The former social development minister rejected a claim yesterday that he was fired from Cabinet for his handling of an inquiry into allegations that children in care were mistreated.
Sources claimed Michael Weeks was ousted because he insisted that Alfred Maybury, the director of the Department of Child and Family Services, should be suspended pending the outcome of an investigation.
But yesterday the ruling Progressive Labour Party issued a statement on behalf of Mr Weeks that denied the claim.
Mr Weeks said: “The reported comments and speculation surrounding me no longer being a minster of the Government are grossly inaccurate.
“The actions taken with respect to the Department of Child and Family Services were done with the full knowledge and support of my former Cabinet colleagues.
“Like them, I am glad that the investigation will continue and my hope is that the outcomes will enhance the work of the Department of Child and Family Services on behalf of Bermuda’s children.
“I will continue to support the agenda of the Government from the back benches as we work collectively to build the better and fairer Bermuda for all of Bermuda’s citizens, especially our children.”
The statement contradicts a source who told The Royal Gazette that they spoke, in person, to Mr Weeks on Tuesday morning about his sacking.
The source said that Mr Weeks told them that when he reported to Cabinet on how he had ordered the inquiry into the Department of Child and Family Services and insisted on the suspension of Mr Maybury, he did not get a favourable response from David Burt, the Premier.
The source added: “He said ‘that’s why I was removed as minister’. He then said ‘my permanent secretary Wayne Carey has submitted his resignation, effective this Friday’.”
The inquiry into claims that children were mistreated by Department of Child and Family Services staff and that Mr Maybury ignored their complaints was sparked by a letter from Saul Dismont, a lawyer at Marshall Diel & Myers.
The investigation was launched by the Ministry of Social Development and Sport, but the ministry was abolished in last week’s Cabinet reshuffle.
The Department of Child and Family Services is now the responsibility of the Ministry of Legal Affairs, led by Kathy Lynn Simmons, who is also the Attorney-General.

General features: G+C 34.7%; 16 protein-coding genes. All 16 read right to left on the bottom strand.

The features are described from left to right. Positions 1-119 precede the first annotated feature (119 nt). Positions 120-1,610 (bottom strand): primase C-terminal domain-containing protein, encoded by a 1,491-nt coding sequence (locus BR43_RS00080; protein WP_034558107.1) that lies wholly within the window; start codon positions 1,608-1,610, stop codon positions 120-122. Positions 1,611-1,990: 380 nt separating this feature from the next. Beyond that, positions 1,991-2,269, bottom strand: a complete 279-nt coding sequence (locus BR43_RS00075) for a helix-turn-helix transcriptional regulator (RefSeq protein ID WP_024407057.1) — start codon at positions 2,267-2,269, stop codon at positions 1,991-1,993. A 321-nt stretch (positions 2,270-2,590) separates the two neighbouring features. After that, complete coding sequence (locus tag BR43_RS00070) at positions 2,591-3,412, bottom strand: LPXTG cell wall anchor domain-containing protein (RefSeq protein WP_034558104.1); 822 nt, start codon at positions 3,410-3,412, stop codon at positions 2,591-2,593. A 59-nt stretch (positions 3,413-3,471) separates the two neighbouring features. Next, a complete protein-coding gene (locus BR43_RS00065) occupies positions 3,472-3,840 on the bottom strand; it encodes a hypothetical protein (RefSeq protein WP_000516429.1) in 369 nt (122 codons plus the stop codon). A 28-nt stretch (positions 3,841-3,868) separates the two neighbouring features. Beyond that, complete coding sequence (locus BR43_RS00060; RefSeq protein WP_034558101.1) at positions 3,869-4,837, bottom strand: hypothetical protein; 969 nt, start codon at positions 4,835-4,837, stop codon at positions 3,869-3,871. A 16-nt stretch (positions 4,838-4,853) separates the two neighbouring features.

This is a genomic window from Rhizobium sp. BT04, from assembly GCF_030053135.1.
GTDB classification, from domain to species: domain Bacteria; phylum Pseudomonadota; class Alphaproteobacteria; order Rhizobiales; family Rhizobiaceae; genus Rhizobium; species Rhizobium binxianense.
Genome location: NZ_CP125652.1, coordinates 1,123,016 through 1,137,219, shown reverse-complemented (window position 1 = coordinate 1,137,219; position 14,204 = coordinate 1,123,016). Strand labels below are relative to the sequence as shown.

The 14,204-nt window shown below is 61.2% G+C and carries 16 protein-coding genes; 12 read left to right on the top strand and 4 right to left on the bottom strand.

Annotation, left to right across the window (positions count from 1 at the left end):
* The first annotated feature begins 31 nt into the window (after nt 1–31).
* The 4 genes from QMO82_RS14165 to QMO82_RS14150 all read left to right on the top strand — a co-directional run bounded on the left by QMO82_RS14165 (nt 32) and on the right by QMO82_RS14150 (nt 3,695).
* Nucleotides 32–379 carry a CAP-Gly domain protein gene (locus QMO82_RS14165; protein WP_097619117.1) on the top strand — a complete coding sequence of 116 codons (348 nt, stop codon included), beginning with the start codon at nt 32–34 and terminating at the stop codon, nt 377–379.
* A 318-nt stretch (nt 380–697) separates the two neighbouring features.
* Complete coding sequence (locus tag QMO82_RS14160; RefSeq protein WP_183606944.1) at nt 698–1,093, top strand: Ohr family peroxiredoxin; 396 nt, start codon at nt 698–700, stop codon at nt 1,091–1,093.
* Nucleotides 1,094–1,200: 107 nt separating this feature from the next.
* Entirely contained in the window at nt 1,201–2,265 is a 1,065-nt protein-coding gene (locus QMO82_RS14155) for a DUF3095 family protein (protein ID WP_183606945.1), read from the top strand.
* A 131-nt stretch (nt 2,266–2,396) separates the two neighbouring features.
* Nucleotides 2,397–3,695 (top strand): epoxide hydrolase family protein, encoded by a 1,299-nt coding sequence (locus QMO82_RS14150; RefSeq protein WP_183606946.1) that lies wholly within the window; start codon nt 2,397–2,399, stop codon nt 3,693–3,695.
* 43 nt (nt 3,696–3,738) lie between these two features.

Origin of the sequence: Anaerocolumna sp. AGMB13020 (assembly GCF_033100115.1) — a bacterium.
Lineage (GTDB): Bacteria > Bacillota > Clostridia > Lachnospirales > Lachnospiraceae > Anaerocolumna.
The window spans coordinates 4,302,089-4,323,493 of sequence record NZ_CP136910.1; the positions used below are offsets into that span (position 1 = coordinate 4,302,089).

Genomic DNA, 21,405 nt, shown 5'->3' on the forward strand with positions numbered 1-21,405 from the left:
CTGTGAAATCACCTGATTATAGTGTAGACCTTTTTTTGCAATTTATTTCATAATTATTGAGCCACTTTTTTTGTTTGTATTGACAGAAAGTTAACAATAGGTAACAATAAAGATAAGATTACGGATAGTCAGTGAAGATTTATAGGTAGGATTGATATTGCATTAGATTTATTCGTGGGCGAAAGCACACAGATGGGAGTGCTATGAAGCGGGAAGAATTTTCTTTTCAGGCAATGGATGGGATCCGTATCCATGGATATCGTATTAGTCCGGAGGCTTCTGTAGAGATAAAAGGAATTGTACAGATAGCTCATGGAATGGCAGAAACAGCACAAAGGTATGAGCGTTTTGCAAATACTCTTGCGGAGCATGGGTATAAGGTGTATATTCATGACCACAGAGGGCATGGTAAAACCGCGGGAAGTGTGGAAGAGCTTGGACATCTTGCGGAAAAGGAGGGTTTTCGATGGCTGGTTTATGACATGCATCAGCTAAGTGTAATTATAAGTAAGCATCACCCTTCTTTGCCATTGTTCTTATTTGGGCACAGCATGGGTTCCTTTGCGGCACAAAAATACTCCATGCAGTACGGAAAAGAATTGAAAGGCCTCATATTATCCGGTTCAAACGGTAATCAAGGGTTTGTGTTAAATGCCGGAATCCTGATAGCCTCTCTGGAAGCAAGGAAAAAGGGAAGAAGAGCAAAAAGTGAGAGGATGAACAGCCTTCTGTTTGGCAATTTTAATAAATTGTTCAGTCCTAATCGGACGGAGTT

Ms Simmons told ZBM News on Tuesday that the inquiry continued, along with a review of the Department of Child and Family Services by the Department of Internal Audit.
Sheelagh Cooper, founder and former chairwoman of the Coalition for the Protection of Children, said last night that she hoped the removal of Mr Weeks and the transfer of responsibilities to the Attorney-General would not compromise the “critical and long overdue review of practices at the Department of Child and Family Services”.
Ms Cooper said: “In my former role as chair of the Coalition for the Protection of Children, we represented dozens of children over the years in an attempt to investigate what we saw as malpractice.
“These attempts were often met with hostility or a complete refusal to respond at all. This is also why for the past ten years we advocated for the use of a litigation guardian as a protection from arbitrary or questionable decision-making, as it related to the placement of children.”
She added: “While the vast majority of social workers employed by the department are caring, competent and professional, when children’s safety and emotional health are at stake, the management must be open to listening to families that have concerns and be committed to taking direct and meaningful action to address those concerned.
“This has too often not been the case in the past.”
Questions to the Premier, about Mr Weeks’s sacking were unanswered on Tuesday and The Royal Gazette reported that he had stonewalled queries.
His spokeswoman said later that, because of an oversight, Mr Burt had not received the questions.
Mr Burt said last night: “Determining the composition of Cabinet is never easy. I count Michael Weeks as a friend and valued parliamentary colleague, and as he indicated in a statement earlier today, the reported comments and speculation surrounding him no longer being a minister of the Government are grossly inaccurate.
“The investigation into the Department of Child and Family Services is clearly necessary. My hope is that the findings and any recommendations are fully embraced.
“This department is on the front line of addressing critical social issues and the people of Bermuda rightly demand that it is well managed and focused on the needs of the children and families it serves.”
Mr Burt added: “The ongoing investigation has the full support of the Cabinet and, under the leadership of the Attorney-General and Minister of Legal Affairs, I am confident that the work will continue and upon completion the department will be better placed to deliver on its mandate in support of some of Bermuda’s most vulnerable citizens.”
Ms Simmons did not respond to a series of questions.
Mr Weeks, contacted by phone, said he was unable to speak but would answer questions if they were sent by e-mail.
The statement from the PLP was sent later.
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